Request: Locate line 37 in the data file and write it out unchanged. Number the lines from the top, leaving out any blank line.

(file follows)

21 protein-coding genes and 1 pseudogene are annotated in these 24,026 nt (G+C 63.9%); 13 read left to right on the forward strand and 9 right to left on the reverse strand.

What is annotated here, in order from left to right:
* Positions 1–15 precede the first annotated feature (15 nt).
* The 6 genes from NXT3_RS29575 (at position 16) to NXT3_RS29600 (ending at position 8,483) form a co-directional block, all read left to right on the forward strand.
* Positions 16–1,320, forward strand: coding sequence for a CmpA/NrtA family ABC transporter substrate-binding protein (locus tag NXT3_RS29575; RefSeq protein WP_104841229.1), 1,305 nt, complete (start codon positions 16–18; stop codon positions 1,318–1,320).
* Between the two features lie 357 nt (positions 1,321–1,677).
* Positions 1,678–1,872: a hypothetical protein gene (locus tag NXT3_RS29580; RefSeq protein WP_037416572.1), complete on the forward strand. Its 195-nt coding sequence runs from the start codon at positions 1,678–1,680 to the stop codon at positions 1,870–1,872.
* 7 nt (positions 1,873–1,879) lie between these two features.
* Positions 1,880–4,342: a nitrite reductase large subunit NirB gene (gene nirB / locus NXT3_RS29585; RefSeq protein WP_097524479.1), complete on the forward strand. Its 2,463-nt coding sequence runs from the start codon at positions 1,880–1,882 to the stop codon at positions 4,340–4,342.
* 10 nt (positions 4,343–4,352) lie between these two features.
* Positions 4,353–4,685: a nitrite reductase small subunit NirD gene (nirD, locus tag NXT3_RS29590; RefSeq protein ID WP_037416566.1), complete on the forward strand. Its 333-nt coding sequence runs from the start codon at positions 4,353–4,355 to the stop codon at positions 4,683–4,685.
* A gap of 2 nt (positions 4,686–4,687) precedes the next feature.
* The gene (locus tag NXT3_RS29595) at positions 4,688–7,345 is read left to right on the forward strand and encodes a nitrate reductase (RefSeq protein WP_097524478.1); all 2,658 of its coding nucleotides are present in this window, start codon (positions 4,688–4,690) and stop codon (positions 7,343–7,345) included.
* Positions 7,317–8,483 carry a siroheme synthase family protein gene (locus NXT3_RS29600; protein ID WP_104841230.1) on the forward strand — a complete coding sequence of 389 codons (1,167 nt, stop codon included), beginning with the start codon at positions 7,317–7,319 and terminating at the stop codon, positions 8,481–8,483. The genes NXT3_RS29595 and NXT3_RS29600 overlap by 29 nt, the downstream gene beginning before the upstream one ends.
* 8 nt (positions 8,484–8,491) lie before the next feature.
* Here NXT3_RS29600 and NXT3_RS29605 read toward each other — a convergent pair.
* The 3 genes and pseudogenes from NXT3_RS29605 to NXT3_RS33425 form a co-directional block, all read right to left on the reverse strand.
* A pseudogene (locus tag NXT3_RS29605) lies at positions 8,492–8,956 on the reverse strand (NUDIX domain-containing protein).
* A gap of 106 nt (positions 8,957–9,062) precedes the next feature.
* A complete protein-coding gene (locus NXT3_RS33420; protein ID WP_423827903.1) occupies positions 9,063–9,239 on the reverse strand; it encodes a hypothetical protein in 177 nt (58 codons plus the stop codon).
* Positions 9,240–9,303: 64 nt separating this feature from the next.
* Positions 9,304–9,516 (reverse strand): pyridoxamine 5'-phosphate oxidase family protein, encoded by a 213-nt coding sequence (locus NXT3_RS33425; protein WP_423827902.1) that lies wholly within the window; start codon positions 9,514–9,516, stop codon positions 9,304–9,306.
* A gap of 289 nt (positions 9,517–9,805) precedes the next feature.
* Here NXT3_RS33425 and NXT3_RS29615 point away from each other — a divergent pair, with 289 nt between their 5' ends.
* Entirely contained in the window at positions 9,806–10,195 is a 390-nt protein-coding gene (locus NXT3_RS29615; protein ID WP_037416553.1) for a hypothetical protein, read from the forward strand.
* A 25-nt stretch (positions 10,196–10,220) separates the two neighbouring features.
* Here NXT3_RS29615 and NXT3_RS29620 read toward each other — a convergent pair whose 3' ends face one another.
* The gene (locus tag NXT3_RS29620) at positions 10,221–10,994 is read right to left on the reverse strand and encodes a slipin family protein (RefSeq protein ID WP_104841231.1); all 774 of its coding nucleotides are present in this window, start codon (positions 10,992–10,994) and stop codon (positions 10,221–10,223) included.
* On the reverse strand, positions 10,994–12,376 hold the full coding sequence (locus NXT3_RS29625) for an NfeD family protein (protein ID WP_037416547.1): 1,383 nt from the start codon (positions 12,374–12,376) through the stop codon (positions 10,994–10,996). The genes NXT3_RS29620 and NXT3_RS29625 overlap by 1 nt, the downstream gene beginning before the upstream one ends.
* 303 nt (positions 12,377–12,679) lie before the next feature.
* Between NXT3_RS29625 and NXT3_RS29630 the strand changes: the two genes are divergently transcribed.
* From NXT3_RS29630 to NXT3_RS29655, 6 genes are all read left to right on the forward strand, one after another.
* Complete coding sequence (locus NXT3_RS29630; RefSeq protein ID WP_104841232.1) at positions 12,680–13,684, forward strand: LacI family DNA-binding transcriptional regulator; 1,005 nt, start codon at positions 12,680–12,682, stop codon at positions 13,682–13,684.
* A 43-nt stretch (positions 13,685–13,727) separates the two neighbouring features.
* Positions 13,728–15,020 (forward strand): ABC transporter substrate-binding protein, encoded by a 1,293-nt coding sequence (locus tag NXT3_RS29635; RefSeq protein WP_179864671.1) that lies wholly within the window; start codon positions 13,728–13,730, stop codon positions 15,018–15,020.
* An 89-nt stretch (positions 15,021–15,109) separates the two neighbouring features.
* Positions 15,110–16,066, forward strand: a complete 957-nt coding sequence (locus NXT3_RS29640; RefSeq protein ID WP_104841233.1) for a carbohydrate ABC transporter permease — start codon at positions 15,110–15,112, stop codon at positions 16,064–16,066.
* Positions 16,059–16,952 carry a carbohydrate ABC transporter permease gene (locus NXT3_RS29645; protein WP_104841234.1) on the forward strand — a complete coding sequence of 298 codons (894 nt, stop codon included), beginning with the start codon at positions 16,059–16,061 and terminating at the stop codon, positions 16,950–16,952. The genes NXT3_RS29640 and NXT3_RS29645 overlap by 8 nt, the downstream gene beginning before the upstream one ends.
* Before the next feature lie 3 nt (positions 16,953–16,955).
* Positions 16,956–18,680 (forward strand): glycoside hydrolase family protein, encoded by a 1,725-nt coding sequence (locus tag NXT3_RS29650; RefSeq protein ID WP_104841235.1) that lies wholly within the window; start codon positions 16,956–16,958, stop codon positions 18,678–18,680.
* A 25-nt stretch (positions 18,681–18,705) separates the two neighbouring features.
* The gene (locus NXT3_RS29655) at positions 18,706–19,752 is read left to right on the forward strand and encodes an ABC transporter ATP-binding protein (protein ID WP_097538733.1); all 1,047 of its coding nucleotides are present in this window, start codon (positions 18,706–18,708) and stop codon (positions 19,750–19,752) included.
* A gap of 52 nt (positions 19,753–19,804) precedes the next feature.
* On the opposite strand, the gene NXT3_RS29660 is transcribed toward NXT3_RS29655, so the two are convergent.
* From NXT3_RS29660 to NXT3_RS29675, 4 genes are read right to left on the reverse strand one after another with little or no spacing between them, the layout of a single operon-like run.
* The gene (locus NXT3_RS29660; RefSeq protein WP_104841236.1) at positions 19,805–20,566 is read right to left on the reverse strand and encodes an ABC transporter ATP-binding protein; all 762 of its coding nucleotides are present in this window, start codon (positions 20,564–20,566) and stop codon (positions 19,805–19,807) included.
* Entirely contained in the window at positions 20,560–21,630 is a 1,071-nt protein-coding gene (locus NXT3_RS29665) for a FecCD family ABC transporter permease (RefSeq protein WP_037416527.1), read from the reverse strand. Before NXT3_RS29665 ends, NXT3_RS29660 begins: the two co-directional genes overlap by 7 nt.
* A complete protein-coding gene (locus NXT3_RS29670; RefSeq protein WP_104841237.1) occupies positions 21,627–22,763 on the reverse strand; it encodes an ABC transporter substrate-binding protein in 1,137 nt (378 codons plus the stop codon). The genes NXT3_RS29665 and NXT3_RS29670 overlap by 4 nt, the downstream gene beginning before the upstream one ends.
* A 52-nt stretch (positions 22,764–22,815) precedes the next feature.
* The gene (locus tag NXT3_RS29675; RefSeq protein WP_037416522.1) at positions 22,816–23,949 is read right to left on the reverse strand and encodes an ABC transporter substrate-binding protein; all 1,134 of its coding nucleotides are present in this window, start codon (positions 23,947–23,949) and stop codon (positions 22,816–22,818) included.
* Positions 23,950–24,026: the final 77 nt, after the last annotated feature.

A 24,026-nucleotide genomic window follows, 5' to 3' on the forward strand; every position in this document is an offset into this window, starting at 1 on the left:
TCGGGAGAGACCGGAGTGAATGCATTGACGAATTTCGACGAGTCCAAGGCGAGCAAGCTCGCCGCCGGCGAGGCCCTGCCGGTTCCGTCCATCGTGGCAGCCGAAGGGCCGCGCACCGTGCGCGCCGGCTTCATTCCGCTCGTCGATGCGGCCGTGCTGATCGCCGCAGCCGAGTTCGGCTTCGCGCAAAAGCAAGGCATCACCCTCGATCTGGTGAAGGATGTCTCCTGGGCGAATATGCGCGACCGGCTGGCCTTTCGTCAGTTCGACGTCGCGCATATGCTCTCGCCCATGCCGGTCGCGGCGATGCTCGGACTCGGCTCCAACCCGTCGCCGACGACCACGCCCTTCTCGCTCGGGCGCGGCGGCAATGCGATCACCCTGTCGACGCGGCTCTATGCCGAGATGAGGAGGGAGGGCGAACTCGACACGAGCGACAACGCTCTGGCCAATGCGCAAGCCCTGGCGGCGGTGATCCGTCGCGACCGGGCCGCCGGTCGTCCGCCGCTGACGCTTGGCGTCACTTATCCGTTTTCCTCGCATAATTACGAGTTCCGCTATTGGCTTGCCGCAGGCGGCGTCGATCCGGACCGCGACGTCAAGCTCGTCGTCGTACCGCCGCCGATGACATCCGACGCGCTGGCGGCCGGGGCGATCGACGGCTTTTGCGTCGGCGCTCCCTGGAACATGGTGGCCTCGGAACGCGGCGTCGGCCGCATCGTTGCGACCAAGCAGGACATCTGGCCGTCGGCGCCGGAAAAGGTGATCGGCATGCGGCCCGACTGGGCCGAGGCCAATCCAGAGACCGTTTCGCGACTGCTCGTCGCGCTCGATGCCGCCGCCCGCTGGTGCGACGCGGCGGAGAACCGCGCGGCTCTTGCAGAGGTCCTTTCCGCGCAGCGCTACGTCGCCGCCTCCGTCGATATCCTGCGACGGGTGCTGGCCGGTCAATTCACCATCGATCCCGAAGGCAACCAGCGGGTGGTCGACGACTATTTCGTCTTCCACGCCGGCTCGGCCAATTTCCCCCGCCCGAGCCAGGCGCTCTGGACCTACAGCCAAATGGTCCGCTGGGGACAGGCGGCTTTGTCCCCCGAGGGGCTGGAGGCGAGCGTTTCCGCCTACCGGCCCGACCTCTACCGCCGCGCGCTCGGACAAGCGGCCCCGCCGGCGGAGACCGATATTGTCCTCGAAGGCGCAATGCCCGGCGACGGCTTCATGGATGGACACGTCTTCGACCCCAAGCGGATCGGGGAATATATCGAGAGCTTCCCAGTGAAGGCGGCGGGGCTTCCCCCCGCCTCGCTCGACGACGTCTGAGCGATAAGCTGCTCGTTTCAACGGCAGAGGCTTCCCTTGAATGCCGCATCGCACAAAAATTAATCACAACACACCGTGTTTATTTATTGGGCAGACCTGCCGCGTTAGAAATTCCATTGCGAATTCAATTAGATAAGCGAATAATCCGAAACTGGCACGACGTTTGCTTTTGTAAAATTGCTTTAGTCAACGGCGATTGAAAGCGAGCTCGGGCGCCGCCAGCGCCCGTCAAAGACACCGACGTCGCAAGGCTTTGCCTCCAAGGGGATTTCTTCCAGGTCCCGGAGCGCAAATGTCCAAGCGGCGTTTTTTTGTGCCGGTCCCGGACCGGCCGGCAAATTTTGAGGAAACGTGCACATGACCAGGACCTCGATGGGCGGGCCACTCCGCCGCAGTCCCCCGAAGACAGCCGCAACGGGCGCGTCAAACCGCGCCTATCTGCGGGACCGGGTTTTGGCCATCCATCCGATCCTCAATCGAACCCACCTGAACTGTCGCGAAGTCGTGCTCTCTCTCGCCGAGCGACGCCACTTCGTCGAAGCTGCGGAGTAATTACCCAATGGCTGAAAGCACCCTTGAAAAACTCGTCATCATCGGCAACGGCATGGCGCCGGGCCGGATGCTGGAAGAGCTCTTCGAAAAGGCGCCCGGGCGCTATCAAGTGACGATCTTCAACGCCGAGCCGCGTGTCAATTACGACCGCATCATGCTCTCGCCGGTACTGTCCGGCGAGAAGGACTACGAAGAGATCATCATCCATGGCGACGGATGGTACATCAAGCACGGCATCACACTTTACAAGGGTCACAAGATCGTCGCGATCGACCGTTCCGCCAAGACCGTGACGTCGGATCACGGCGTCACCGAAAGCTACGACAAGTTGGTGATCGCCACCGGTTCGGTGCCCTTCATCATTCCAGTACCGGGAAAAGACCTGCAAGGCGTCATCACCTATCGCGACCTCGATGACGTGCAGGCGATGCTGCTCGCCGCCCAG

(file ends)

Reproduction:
* Positions 15,110–16,066, forward strand: a complete 957-nt coding sequence (locus NXT3_RS29640; RefSeq protein ID WP_104841233.1) for a carbohydrate ABC transporter permease — start codon at positions 15,110–15,112, stop codon at positions 16,064–16,066.